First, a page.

British artist and filmmaker Isaac Julien creates multi-screen film installations and photographic works characterised by lyrical scenes and interlocking narratives exploring questions of race, representation, postcolonialism, and queer experience and history.Read More
Isaac Julien began his career as an aspiring independent filmmaker while studying at Central Saint Martins in 1983, when he co-founded the Sankofa Film and Video collective with Martina Attille, Maureen Blackwood, Nadine Marsh-Edwards, and Robert Crusz. In his 2014 conversation with Ocula Magazine, the artist described his years with Sankofa as being instrumental in his later practice, providing the drive and creative atmosphere to push for recognition.
Isaac Julien is a pioneer of New Queer Cinema, highlighting black queer experience generally absent from mainstream films. Looking for Langston, which premiered at the 1989 Berlin International Film Festival, garnered critical acclaim for its seamless integration of documentary and fiction to examine American poet Langston Hughes and the Harlem Renaissance. In 1991, Julien won the Semaine de la Critique prize at the Cannes Film Festival for Young Soul Rebels: a coming-of-age thriller set in the 1970s in London and revolving around the murder of a Black gay man.
Colonisation and its ongoing legacy are common themes in Isaac Julien's work, as can be seen in Vagabondia (2000). The seven-minute film, which was nominated for the Turner Prize in 2001, follows a black female curator during a night inspection of Sir John Soane's Museum in London. Apparitions dwell about the premises, including Soane himself and a black male dancer whose presence perhaps references the colonial origins of the museum's collection.
Isaac Julien also addresses migration, diaspora, and cultural displacement through fractured and overlapping film narratives. Western Union: Small Boats (2007), included in the inaugural Diaspora Pavilion at the 57th Venice Biennale (2017), traces historical and contemporary migration stories, while the nine-screen film installation Ten Thousand Waves (2010), inspired by the death of 23 Chinese cockle-pickers in the 2004 Morecambe Bay disaster, weaves together China's past and present.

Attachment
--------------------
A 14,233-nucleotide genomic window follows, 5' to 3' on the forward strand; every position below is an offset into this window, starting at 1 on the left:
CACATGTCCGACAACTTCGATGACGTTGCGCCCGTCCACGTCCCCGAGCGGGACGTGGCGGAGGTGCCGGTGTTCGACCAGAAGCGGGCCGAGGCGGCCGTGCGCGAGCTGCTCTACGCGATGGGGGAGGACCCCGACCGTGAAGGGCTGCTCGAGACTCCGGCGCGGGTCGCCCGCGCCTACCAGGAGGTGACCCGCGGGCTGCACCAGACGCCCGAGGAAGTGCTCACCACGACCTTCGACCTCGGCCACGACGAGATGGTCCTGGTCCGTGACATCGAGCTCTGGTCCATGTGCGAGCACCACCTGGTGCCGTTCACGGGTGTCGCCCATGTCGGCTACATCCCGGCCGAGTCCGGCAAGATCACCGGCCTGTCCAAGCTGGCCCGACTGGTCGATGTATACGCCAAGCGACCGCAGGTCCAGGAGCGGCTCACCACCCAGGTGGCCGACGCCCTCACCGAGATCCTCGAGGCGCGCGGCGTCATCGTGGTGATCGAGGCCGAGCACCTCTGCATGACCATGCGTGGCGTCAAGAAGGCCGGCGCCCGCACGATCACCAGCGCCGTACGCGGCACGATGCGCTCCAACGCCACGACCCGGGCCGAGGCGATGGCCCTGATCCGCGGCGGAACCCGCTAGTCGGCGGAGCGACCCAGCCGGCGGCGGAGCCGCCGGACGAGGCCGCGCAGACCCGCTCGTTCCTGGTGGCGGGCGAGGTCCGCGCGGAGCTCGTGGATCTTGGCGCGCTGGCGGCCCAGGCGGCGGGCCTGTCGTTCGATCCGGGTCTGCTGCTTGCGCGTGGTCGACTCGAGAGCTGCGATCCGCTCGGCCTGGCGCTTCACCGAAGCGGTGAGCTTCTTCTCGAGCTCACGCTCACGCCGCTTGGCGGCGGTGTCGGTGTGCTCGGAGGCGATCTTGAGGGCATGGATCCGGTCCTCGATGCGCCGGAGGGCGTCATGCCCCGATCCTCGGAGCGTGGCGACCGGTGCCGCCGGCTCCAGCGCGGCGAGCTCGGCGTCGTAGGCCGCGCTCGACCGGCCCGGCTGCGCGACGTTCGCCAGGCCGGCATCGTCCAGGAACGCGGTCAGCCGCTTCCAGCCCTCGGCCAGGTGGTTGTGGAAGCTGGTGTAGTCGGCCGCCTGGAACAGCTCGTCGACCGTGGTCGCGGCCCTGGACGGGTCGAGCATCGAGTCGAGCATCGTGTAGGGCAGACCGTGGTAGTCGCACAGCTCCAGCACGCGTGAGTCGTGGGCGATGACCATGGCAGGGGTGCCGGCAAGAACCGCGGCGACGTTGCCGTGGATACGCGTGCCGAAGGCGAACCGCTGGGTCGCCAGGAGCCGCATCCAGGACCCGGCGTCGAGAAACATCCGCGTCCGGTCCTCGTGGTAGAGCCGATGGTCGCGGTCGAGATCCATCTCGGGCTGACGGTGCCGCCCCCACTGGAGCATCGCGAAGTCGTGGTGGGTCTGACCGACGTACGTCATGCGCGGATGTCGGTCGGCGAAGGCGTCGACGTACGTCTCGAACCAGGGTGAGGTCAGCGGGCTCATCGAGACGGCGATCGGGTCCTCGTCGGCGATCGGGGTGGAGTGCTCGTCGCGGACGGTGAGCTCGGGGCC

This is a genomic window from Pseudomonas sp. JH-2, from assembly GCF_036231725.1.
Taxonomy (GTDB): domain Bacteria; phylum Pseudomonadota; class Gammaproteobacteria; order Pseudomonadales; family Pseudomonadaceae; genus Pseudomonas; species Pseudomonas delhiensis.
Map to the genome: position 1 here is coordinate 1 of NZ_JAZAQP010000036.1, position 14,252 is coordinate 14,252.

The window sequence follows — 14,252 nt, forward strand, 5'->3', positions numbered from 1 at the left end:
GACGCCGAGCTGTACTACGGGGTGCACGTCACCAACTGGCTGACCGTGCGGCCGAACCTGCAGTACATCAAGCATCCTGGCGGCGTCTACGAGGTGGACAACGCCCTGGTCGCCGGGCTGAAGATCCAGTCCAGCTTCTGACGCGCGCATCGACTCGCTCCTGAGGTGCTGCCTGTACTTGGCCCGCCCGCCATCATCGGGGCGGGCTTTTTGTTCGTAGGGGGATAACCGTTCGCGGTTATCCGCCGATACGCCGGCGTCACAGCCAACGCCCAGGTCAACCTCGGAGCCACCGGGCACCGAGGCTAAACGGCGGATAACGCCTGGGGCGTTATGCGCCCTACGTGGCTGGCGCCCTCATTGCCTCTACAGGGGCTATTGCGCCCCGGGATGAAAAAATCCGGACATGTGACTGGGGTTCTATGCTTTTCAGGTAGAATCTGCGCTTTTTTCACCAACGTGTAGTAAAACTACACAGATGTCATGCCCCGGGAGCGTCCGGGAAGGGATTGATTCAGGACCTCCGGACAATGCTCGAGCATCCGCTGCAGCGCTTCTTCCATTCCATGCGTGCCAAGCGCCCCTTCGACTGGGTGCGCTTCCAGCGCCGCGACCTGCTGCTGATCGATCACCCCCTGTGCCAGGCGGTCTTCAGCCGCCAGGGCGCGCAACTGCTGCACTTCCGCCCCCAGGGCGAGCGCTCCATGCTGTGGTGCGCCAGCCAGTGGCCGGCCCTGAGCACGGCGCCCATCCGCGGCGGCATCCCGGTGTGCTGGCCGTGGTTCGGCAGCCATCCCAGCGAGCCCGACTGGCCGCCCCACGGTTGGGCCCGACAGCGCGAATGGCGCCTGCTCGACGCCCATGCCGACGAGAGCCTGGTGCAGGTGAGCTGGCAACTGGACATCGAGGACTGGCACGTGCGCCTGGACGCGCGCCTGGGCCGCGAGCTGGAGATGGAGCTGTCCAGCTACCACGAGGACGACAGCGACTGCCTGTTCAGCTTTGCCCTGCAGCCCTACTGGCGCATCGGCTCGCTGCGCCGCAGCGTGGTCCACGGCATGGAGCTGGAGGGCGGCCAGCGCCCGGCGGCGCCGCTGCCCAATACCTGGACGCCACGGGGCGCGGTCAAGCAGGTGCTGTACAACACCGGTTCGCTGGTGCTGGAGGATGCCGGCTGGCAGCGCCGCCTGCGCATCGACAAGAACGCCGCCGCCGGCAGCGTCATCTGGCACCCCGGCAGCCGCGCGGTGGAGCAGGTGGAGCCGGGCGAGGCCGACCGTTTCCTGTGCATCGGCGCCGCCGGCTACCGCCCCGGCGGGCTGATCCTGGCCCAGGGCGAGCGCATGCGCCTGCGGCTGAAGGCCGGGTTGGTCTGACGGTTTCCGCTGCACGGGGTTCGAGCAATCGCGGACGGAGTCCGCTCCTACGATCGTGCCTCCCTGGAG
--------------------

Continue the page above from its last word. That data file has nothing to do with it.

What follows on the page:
The life and work of Brazilian modernist architect Lina Bo Bardi has been central to Isaac Julien's projects since 2012. Stones Against Diamonds (2015), presented at the 56th Venice Biennale, is a five-screen film installation inspired by a letter Bo Bardi wrote to her husband. In it, she explains her love for the organic beauty of uncut, semi-precious stones, which, in his film, Julien likens to the frozen landscape of Icelandic ice caves.
Stones Against Diamonds later developed into the film Lina Bo Bardi: A Marvellous Entanglement (2019), which combines elements of biopic with interlocking narratives characteristic of Julien's work to commemorate Bo Bardi. Filmed on site at some of Bo Bardi's most iconic works, among them the São Paulo Museum of Art, SESC Pompéia, and Teatro Oficina, Julien's film contemplates her use of vernacular materials and her vision of architecture as a social space.
Isaac Julien was appointed a Commander of the Order of the British Empire for services to the Arts in 2017, and was elected as a Royal Academician in the following year.
Western Union: Small Boats, Neuberger Museum of Art, New York (2020); Lina Bo Bardi: A Marvellous Entanglement, Victoria Miro, London (2019); Playtime, Los Angeles County Museum of Art (2019); Lessons of the Hour, Metro Pictures, New York (2019); Western Union: Small Boats, ARoS Aarhus Kunstmuseum, Denmark (2018); 'I Dream a World' Looking for Langston, Victoria Miro, London (2017).
New Masculinities: Photography and Film from the 1960s to Now, Barbican Centre, London (2020); Histórias afro-atlânticas: filmes e vídeos, Museu de Arte de São Paulo (2018); Jaguars and Electric Eels, Julia Stoschek Collection, Berlin (2017); Metrópole, Galeria Nara Roesler, São Paulo (2017); Mobile M+: Moving Images, M+, Hong Kong (2015); Vagabondia, Tate Modern, London (2014).
Sherry Paik | Ocula | 2020
We compile a definitive guide of must-see exhibitions taking place alongside London's autumn art fairs.
Artists tasked with creating original work include hot names such as John Akomfrah, Kerry James Marshall, Steve McQueen, and Carrie Mae Weems.
Ocula's editors select their picks from OVR: Pioneers, Art Basel's online platform featuring artists who have forged new trajectories in art.
Isaac Julien's nine-screen homage to modernist architect Lina Bo Bardi is 'a rich saturation of audio-visual echoes and projections'.
In a darkened room flashes of looming concrete walls and extruded limbs – serial images of Lina Bo Bardi's SESC Pompéia art and leisure centre in São Paulo – pulse to a score by the German-Spanish c
The significance of this moment in time is not lost on the artist and filmmaker Isaac Julien. The London-born son of St Lucien parents, Julien, 57, has spent much of his career exploring sexuality, r
What a show! Each section and, indeed, pretty much each individual in this rich but rigorous celebration of black artists working in the US in the 1960s and 1970s, could spin off into a separate exhib
Isaac Julien made his entrance into the art world in the late 1980s with his seminal film Looking for Langston, a contemplative celebration of black queerness. He was later awarded the Semaine de la